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Publication and Press Releases

Graphic: Press ReleasesGraphic: March
 
Exhibition features the trading-port scenes of old China
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An exhibition featuring 60 historical paintings on the interaction of China and the Western world in the 18th and 19th centuries will run at the Hong Kong Museum of Art from today (March 26) until May 23.

The "Gateways to China - Trading Ports of the 18th and 19th Centuries" exhibition presents a precious collection of historical paintings from the Museum of Art, giving visitors a glimpse of the port views, trading activities and significant personalities involving in history of this period of time. Distinctive export goods including silverware, porcelain, lacquer ware and ivory carving are also showcased.

This exhibition will travel to France and stage in the Mus e de la Compagnie des Indes, Port-Louis from June 12 to September 12 to celebrate the Year of China in France.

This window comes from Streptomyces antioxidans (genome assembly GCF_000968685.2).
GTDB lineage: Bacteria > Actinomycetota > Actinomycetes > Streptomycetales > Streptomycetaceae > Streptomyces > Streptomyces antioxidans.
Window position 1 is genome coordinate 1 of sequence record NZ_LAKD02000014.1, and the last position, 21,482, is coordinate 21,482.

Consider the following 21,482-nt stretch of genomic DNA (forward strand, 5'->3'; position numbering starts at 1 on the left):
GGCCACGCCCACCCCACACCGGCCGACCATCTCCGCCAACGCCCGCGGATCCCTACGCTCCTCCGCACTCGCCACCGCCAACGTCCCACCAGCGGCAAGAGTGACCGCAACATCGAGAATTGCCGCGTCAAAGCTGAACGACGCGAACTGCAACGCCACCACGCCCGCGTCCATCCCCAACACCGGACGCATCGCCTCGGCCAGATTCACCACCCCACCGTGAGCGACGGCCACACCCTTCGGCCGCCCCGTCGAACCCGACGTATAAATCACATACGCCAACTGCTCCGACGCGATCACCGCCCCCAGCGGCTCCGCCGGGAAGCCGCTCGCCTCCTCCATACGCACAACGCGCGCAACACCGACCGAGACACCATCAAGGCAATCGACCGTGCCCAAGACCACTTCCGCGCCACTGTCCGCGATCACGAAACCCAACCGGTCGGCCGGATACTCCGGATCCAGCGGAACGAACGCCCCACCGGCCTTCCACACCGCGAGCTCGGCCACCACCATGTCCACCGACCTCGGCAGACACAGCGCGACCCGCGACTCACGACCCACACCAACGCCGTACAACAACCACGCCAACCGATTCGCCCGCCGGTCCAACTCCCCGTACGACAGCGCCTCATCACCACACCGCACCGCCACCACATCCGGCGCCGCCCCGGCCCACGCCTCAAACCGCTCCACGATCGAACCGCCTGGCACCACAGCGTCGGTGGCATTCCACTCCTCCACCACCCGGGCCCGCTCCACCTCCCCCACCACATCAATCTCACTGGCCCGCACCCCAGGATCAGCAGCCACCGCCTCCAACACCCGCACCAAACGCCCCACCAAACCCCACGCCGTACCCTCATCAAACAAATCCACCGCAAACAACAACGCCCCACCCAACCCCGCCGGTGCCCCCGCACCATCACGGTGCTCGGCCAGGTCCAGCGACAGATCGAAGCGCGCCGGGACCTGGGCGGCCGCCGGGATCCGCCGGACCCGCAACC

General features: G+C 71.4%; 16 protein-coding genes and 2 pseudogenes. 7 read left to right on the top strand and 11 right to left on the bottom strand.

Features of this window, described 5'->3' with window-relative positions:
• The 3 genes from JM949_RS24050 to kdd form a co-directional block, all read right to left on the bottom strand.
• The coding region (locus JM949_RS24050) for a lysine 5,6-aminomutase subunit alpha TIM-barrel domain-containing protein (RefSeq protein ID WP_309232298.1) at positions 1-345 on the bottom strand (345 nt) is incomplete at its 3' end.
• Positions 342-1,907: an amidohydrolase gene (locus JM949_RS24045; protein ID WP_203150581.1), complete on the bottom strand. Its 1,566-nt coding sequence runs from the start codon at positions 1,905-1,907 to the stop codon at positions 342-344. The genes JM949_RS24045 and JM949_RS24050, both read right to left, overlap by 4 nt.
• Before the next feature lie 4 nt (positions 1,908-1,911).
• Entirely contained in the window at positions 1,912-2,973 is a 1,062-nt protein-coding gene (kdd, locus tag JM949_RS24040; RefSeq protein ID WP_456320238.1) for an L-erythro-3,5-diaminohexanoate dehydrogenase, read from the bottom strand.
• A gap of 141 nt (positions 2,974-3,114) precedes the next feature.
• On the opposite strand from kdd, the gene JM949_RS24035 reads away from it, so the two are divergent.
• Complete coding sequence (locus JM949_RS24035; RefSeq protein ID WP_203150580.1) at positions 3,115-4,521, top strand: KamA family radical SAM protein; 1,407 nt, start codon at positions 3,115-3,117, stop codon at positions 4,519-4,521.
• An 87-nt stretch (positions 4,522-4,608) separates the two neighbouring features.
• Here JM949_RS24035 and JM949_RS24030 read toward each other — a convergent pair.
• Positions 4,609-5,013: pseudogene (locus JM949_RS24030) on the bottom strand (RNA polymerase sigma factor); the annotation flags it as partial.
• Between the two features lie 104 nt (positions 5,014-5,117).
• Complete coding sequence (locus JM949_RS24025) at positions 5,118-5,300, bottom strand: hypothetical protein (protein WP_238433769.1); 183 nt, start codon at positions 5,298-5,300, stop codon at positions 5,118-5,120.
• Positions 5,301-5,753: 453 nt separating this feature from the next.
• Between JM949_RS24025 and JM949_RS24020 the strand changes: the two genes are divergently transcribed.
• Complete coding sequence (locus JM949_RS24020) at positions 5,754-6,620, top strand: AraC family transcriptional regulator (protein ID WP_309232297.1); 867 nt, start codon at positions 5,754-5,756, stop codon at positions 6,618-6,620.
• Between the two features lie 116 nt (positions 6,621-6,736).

The vivid and fascinating descriptions on the vastness and richness of the mysterious Chinese empire put Europe in a fervour for the development of trade with China. With the discoveries of new sea routes in the 16th Century, Westerners began an epoch of active trading activities along the China coast.

The trading ports of China such as Guangzhou, Shanghai, Xiamen, Ningbo, Fuzhou, Shantou and Tianjin were gateways along the China coast through which products manufactured in Europe were transported in huge quantities to China in exchange for her tea, ceramic and silk. The commercial activities in these trading ports set the scene for phenomenal social, cultural, economic and political development in modern history.

The Museum of Art is located at 10 Salisbury Road, Tsim Sha Tsui, Kowloon. It opens from 10am to 6pm daily and is closed on Thursdays (except public holidays). Admission is $10 and a half-price concession available to full-time students, senior citizens and people with disabilities. Admission is free on Wednesdays.

For enquiries, call 2721 0116 or visit the Museum of Art's website at http://hk.art.museum .

Ends/Friday, March 26, 2004
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